Bradford gets funding to tackle childhood obesity

25 June 2019, 08:23 | Updated: 25 June 2019, 08:25

Obese

Bradford is one of five areas that will get a share of £1.5 million in funding to help tackle childhood obesity.

Five councils are to be supported by the Department of Health and Social Care, the Local Government Association and Public Health England to trial new programmes in their areas.

These plans include working with hot food takeaways to overhaul their menus and offering health, food and nutrition apprenticeships to 15-19-year olds in deprived areas.

Under the Government's plans, Bradford, Blackburn with Darwen, Nottinghamshire, Lewisham and Birmingham councils will be awarded £100,000 worth of funding and support per year over the next three years.

The extra funding is to give councils the ability to test their ideas and methods, the department said, and is part of the second chapter of the childhood obesity plan which aims to halve obesity in youngsters by 2030.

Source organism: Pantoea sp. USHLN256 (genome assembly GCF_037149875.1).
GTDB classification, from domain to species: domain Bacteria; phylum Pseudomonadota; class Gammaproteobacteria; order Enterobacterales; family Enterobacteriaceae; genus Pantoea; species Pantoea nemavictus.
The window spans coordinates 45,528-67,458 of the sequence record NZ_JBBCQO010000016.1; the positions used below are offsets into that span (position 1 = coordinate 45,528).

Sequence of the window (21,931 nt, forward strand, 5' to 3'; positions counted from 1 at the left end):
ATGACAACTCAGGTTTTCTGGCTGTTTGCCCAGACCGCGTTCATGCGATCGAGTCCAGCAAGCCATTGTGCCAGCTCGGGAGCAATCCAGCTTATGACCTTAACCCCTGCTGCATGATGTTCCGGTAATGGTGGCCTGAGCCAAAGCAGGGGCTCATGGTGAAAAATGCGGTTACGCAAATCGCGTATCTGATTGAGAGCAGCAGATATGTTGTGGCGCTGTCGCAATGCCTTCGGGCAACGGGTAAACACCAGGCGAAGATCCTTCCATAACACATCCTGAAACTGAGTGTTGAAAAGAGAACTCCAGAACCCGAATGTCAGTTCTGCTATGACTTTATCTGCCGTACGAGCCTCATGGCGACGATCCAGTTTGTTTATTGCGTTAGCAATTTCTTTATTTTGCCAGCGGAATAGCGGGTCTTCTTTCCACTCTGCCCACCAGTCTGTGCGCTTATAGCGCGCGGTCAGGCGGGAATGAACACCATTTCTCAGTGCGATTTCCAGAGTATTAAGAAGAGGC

But Labour said the Government's progress on tackling childhood obesity was moving at a "snail's pace".

They claim the Government has missed four out of six policy consultation deadlines for the second Childhood Obesity Plan, which was launched a year ago.

Sharon Hodgson, Labour's shadow minister for public health, said: "One year on since the plan was published, the Government's so-called commitment to childhood obesity remains mere window dressing.

"So it is no surprise that childhood obesity is still at a record high.

"There is no silver bullet to childhood obesity, but the Government isn't taking any serious action to tackle the crisis this country faces."

Public Health Minister Seema Kennedy said communities need to "play their part" in helping to reduce obesity among the young.

"Every child deserves the best start in life - communities need to come together to play their part in helping the next generation to be healthy and active," she said.

"Prevention is at the heart of our NHS Long Term Plan, but a one-size-fits-all approach does not work in public health.

"These pilots are rightly rooted in the needs of the communities they serve and I look forward to seeing what benefits this grassroots approach has on our nation's obesity problem."